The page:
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Why I like PythonMonk

For a while I have been thinking about learning a dynamic programming language. These are the best days to be a young fella with time on hand. Computing power has become cheap and you no longer have to target one or two OSes from giant monopolies. Heck even Macs are cheaper. And right out the box these machines (Macs) come with everything installed for creating awesome software solutions. If not, whatever you need is just a repository away on GitHub.

My passion is Healthcare IT. I am always on the lookout for good EMRs and Hospital Management Systems that may be implemented for use in 3rd World countries. Once you bring in the restriction of cost, you are pretty much cornered into looking for systems built using free open source solutions. And, most of these are developed in software ecosystems I have not extensively worked in. When I discovered OpenMRS, I was thrilled by the features it offered and, the fact that it was actively being developed and used in African countries was even more reason to gravitate toward it. But. There’s always a but. OpenMRS is built in Java. Although I am not planning on monkeying with the code daily, it helps to be able to roll up your sleeves and just start debugging. The entire ecosystem did not feel like home. The Java ecosystem has matured so much its just wasn’t inviting. Don’t get me wrong. All of this is based on pure gut. I have nothing against Java. But I don’t like it that Oracle now owns Java. Then I discovered GnuHealth. An open source Hospital Management System developed in Python.

Ruby is very popular. It’s a dynamic language. Has matured enough for CodingHorror to pick it up for his next big thing called Discourse. I have the Ruby pickaxe book. My friend Lucid coder raves about it too. But I still wasn’t sure because there are not EMRs or HIS built on Ruby. 

That brings me back to Python. I have been paying a little attention to Python but never seriously. It was time. Having settled on that, next up was to figure out where to begin. Google search threw up several resources. Mainly pointing to Learn Python the Hard Way. This might be the best way to master Python but it certainly will take a while to complete. Then I signed up for Codeacademy. This is good but a little elementary and slow paced for my needs. 

 I realized that my needs are different from the needs of someone wanting to learn a new programming language. Most tutorials target novices. People who have no programming background. But I want to learn how to develop software solutions with a new programming language. Although getting a good grip on fundamentals is paramount, I don’t need to start at learning what variables are, what for loops are or what ifs are. If you do not have a programming background Codeacademy works great.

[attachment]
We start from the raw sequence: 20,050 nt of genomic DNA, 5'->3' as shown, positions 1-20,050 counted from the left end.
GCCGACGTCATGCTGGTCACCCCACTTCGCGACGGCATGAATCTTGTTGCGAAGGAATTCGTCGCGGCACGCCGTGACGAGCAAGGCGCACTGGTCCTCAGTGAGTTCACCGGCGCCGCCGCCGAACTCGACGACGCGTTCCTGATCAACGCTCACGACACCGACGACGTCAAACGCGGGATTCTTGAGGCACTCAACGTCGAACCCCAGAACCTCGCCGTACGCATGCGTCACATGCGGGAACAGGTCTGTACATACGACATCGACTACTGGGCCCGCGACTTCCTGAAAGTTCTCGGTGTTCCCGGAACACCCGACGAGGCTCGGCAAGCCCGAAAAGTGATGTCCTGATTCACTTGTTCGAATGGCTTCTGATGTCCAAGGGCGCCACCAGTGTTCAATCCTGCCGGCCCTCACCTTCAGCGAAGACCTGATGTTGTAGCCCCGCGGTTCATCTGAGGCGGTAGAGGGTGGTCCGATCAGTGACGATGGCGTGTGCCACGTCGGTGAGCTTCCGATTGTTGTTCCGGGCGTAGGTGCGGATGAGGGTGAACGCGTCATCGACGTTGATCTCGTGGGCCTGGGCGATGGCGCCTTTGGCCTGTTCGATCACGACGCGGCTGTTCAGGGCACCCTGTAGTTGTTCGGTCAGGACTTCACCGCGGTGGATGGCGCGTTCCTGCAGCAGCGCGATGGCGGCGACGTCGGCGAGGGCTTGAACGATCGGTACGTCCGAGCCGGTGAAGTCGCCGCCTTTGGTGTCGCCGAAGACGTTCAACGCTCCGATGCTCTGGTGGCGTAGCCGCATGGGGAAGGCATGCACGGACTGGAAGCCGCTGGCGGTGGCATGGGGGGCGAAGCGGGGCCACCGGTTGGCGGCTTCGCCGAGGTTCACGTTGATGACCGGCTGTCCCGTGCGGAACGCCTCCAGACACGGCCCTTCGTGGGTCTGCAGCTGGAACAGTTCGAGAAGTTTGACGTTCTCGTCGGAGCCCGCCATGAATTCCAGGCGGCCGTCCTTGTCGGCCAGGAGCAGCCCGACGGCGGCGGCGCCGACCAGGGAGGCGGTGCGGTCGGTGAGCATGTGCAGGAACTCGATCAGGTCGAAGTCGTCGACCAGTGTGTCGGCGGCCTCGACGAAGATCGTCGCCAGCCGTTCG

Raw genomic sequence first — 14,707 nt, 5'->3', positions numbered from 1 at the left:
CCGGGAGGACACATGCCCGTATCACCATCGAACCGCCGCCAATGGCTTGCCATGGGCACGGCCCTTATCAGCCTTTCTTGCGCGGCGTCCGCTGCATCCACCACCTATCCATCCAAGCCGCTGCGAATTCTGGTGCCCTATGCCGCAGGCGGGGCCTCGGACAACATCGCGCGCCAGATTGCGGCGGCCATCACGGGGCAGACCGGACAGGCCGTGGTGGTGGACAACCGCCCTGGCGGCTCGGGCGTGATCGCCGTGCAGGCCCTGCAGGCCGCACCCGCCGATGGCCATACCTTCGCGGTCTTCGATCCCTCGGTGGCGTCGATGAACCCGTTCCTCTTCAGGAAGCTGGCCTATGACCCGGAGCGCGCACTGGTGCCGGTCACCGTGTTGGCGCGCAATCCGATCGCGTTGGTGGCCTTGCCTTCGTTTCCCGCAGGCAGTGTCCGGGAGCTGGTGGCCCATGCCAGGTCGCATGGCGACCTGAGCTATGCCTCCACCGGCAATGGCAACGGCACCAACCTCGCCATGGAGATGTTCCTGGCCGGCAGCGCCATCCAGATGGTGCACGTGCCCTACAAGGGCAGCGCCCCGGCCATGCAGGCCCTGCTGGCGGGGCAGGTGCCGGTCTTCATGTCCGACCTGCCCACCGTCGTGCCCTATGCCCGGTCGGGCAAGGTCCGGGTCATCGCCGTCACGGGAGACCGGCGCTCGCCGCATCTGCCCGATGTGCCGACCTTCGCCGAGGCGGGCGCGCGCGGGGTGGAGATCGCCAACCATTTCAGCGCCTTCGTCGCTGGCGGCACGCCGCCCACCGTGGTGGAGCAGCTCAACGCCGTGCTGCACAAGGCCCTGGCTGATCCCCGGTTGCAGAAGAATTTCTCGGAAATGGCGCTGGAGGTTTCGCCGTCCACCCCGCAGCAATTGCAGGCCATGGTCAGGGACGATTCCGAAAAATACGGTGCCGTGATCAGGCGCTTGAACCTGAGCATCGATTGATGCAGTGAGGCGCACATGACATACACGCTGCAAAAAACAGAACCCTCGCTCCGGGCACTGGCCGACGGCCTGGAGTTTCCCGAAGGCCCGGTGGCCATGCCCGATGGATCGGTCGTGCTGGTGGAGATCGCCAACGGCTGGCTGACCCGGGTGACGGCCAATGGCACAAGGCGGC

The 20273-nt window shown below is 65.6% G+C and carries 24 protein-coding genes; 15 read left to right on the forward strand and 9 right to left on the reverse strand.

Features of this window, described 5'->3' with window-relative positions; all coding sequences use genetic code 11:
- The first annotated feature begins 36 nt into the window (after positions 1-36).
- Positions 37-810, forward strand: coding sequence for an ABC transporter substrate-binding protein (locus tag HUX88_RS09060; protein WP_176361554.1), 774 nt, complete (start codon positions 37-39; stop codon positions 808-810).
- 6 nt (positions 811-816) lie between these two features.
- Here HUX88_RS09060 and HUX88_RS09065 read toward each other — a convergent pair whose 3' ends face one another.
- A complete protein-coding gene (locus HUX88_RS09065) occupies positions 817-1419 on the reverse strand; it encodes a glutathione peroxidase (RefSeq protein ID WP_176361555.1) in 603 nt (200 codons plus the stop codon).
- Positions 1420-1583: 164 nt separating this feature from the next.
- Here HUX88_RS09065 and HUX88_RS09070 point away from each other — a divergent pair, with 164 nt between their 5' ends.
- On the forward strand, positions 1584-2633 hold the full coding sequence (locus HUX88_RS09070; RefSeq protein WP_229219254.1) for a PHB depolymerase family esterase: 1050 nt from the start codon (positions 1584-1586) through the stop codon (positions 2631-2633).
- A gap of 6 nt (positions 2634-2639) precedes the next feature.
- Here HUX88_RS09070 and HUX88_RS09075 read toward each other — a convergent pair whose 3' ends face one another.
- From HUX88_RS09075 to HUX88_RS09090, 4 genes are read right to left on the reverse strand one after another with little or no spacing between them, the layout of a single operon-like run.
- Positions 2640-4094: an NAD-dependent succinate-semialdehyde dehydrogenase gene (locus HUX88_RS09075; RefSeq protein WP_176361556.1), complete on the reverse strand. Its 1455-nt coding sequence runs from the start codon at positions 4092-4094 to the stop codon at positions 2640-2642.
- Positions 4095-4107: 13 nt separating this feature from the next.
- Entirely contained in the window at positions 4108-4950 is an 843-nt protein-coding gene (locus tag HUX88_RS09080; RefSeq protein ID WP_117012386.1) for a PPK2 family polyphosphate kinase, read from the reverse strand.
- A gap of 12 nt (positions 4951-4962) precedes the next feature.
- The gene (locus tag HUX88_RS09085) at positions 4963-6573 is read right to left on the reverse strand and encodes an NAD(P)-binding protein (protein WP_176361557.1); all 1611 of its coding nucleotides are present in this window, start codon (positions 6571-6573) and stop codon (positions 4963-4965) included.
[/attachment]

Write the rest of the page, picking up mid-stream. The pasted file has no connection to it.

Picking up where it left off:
As if on cue, the awesome folks at CodeMonk released PythonMonk. I have been “following” the maturity of RubyMonk, although I had not spent time experiencing it. It was like everything was aligning in the heavens. My discovery of GnuHealth. Deciding Python is what I want to learn and the release of PythonMonk.

I signed up and completed the lessons and problems in 2 days.

If I have to sum up the experience of PythonMonk in one phrase, “Mind Blowing” is what I would use.

And here is why.

The lessons are simple with just enough concepts targeting both novices and experienced programmers. People with no background can comprehend the concepts but there is enough intrigue for experienced programmers to relate to learned concepts. The problems presented at the end of each concept build upon what has been learned but don’t let you blindly bang out code. You have to stop and think, no matter how simple the problem is. This, in my opinion, is the biggest differentiation of PythonMonk compared with other tutorials. Anand has done an extremely awesome (I know I cant stop gushing) job putting together these lessons. Monk suits perfectly. Most tutorials present problems which can be completed using only the concepts presented earlier. You can waltz through them. Not here. Not on PythonMonk. 

The last problem of sorting a list by file name extensions is interesting. This problem is what led to my epiphany. The solution is pretty simple. However, it cannot be completed purely by picking up the concepts presented. You have to venture beyond, on your own, learn a bit more and then solve it. The solution needs an extra concept that is not directly presented in  any of the lessons. But if you are the curious type, then you would have learned it on your own building upon the lessons presented and arrived at the simple solution. This is the power of PythonMonk.